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Goalball: A sport for the blind, not the lighthearted

Goalball: A sport for the blind, not the lighthearted (WICS)
Goalball: A sport for the blind, not the lighthearted (WICS)
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The Illinois School for the Visually Impaired (ISVI) not only helps students achieve an education but also gives the students athletic opportunities, one being a sport that many have not heard of: goalball.

Goalball is the No. 1 sport for the visually impaired. It was created in 1946 in Europe as a way to help visually impaired World War II veterans. It made its way over to the United States and has grown tremendously in popularity.

The best way to describe the sport is that it is a combination of soccer and bowling. Two teams compete against each other and try to score the most goals after four quarters. There are three people per team on the court, which is about the size of a regulation basketball court. At each end of the court, there's a massive net, about the size of a soccer net. The ball that is used is about the size of a basketball that has bells inside.

The way to score a goal is a player must roll the ball, like you would a bowling ball, and the other team will try to block the ball from going into the net. They can do this with just their hands or put their full body on the floor and block it. These balls can be thrown up to speeds of 60 mph.

ISVI junior Bernie Roach said, "When you're in an actual goalball game, it does get variously fast for the ball whipping around at a certain speed from different perspectives of strength."

"My whole body gets to be involved. I can throw as hard as I want to the other team. It's really physical. People have broken their nose. So you have to be careful. It really helps with anger too, " ISVI junior Tori Lynch said.

There are some regulations, the biggest one being a piece of equipment. Regardless of whether the athlete is completely blind or just blind in one eye, each player must wear a pair of goggles to level the playing field. These goggles block out any light that could enter the player's line of vision. There also must be complete silence during a goalball game. So, players are relying on the sounds of the bells inside the goalball to try and stop a goal.

"There are times where it's not quiet, so you have to block out that noise and mainly focus on the ball and the bells. Just don't focus on anything else. So you have to really concentrate and to hear that bell," Lynch said.

Now, the United States Association of Blind Athletes (USABA) incorporated goalball on a club level and for high school students. For high school students, there are three conferences across the country. The North Central Association for Schools for the Blind (NCASB) is the conference for the Midwest Region, including ISVI. There are 13 states that are a part of the NCASB from all over the Midwest Region that compete for conference titles in a variety of sports, the biggest one being goalball.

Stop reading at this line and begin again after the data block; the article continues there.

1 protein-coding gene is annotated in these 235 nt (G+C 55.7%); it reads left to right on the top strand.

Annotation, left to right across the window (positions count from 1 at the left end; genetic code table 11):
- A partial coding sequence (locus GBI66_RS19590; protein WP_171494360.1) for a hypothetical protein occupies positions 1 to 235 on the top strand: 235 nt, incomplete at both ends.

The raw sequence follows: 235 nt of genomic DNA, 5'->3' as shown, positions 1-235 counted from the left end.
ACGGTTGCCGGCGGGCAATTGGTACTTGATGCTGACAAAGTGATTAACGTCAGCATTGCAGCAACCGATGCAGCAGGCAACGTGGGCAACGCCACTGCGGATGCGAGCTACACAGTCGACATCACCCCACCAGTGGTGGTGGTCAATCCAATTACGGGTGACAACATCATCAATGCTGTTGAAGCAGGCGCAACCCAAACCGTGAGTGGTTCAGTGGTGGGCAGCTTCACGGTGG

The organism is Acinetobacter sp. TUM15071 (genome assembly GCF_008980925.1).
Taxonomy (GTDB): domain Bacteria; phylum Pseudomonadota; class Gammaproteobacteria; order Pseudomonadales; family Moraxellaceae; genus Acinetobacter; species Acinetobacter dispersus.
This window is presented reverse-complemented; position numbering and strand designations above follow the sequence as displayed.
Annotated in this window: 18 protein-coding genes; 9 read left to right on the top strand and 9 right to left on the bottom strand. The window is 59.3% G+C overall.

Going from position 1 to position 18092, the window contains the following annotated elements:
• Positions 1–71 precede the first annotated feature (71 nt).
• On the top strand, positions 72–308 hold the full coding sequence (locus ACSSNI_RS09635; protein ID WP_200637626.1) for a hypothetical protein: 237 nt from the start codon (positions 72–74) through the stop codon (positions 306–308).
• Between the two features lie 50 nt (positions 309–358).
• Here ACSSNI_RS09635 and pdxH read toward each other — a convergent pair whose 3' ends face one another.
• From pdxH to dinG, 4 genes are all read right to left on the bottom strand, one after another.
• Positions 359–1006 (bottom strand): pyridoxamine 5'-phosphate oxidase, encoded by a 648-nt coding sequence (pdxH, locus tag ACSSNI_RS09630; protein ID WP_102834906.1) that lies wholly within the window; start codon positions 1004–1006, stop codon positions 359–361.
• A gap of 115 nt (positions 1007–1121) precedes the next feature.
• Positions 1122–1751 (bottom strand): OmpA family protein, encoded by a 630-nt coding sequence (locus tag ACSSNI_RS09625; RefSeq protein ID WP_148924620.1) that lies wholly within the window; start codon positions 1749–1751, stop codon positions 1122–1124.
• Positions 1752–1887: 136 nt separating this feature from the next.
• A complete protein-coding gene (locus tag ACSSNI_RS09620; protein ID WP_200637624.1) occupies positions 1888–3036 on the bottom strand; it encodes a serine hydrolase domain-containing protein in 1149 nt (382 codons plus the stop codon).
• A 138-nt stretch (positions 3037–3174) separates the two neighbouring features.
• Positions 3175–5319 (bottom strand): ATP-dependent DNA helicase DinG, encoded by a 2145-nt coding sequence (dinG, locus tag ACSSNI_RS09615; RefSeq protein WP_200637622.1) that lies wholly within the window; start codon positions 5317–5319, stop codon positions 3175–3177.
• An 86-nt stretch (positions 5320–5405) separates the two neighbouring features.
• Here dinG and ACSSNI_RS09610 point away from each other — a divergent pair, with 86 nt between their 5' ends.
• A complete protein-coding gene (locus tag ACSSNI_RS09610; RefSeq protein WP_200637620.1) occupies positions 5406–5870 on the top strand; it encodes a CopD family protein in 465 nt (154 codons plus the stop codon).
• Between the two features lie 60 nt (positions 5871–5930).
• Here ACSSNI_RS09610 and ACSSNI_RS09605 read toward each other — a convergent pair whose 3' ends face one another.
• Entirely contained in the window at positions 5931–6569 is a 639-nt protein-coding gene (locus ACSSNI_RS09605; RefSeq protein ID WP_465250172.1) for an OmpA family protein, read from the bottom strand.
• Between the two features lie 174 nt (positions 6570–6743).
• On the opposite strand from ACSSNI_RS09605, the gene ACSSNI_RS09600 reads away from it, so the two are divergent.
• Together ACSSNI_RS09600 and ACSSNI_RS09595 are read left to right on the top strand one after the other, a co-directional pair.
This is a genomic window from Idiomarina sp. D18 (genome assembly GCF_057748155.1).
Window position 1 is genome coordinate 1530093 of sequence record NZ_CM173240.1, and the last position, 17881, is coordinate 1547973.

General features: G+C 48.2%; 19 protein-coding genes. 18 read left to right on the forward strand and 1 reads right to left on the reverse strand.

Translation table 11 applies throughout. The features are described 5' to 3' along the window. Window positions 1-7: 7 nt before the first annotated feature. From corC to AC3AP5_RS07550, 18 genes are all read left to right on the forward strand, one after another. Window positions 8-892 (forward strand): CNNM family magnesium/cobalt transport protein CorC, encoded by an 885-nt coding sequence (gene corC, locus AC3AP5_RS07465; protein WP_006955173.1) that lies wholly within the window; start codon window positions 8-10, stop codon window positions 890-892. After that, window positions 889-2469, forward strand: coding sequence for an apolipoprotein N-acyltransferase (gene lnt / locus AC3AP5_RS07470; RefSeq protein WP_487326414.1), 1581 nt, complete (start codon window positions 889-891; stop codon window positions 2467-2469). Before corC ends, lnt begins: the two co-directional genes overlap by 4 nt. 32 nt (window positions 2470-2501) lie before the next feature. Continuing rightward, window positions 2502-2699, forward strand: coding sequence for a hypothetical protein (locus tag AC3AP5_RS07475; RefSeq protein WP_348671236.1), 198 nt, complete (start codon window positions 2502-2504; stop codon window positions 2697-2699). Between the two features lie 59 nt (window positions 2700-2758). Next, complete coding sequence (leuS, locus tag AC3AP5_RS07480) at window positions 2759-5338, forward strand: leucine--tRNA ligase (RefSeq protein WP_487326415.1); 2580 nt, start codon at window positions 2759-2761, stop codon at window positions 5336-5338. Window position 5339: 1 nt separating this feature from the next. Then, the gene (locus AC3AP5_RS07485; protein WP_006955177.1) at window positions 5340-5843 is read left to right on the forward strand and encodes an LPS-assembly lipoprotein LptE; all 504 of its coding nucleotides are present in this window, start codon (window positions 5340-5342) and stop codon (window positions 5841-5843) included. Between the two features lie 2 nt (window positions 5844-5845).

"The goalball program is really the foundation of all the athletics because it is the sport for the visually impaired. There's a lot of history here and the kids take so much pride in it it's unbelievable," ISVI athletic director Ken Mansell said.

The sport was introduced at ISVI about 13 years ago. In 2017 and 2018, the ISVI Warriors were Conference Champions for girls and boys goalball. The girls team won the conference title in 2017 and the boys won the title in 2018. In total, the girls and boys teams have won five conference titles.

Mansell said, "It's like public and parochial schools winning a state title. There's 100 percent no difference. In 2017, Coach Strain took her girls and they overcame a loss, came back, had the best of two out of three and they came back with title."

"The moment that we were going to go to the finals was really, really emotional. It's been a long time since Illinois girls has been to the championship," Lynch said.

Then, in 2018, the boys team did the exact same thing. They had a tough task and a very difficult opponent to beat in Wisconsin.

ISVI sophomore Leo Tomich said, "The whole team was trying to achieve this one common goal, trying to win against this other team that has been beating us for a while. We're just kind of done with it."

"We worked really hard in practice. We used bowling pins to figure out exactly where we needed to throw the ball. We strategized," Boys Head Coach Darla Chambers said. "We figure with this one particular boy, because he's so good, we had to go from side-to-side-to-side-to-side as fast as we could, because he had a hard time getting up on the floor and returning the ball. So that's what the boys did. Then we ended up beating them three times. In the final championship game, we finally beat them after three years."

Tomich said, "I about cried to be honest with you. We've been facing the team for like five years, and they've been beating us. When we finally won, I about cried."

After high school, there are options for these student athletes for club teams and even for the USA Paralympic Team. In fact, there are a couple of ISVI alums that are a part of national goalball clubs across the country, including one located in Chicago.

"That's one of the goals for several of our students. They want to be part of the Paralympics by being involved on the goalball team," Mansell said.

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To learn more about goalball, you can head to the Paralympics website. The season for the ISVI Warriors will begin in the fall of 2019.

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